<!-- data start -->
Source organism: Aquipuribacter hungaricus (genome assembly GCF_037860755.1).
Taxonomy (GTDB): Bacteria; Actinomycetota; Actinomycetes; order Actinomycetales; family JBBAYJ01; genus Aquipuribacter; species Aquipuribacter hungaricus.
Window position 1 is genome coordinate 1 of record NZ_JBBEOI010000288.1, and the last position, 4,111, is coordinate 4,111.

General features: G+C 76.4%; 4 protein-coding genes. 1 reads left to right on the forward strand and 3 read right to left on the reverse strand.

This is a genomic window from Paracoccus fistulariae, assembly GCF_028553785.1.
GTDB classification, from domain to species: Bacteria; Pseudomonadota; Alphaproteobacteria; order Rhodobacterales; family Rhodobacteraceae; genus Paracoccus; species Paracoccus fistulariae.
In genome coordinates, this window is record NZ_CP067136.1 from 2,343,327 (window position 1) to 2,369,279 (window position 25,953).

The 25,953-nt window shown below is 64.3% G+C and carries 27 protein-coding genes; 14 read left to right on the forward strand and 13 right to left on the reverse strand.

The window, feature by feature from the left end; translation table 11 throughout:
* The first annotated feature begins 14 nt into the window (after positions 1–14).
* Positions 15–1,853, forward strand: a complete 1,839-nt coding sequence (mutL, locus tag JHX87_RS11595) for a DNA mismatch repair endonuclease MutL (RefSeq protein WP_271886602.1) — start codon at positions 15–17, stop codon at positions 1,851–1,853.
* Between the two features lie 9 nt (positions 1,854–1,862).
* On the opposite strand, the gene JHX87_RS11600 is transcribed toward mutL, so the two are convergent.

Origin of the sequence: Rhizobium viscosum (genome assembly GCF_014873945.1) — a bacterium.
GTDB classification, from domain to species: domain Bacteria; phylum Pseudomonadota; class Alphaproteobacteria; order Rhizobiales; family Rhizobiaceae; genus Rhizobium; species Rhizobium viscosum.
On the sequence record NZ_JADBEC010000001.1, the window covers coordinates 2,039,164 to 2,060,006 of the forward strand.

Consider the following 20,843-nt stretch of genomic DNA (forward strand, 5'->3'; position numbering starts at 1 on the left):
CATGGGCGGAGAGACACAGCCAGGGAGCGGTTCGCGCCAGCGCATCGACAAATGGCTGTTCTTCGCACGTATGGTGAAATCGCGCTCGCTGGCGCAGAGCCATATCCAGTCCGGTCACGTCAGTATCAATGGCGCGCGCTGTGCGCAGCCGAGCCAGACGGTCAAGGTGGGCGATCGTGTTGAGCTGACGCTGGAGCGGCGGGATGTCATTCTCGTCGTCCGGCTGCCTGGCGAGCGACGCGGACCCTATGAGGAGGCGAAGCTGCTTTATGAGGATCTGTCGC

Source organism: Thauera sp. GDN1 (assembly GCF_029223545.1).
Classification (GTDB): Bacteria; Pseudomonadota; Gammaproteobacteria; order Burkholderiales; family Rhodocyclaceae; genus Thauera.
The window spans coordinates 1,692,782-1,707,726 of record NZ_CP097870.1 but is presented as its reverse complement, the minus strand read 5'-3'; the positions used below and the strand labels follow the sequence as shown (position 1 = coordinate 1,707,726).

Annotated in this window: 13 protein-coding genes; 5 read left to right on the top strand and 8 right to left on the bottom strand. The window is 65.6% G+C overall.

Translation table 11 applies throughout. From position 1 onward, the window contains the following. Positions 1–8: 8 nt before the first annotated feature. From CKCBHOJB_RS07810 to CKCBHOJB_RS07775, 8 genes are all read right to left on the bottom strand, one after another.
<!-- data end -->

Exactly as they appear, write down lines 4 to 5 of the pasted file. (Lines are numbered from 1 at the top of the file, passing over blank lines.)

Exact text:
General features: G+C 76.4%; 4 protein-coding genes. 1 reads left to right on the forward strand and 3 read right to left on the reverse strand.

This is a genomic window from Paracoccus fistulariae, assembly GCF_028553785.1.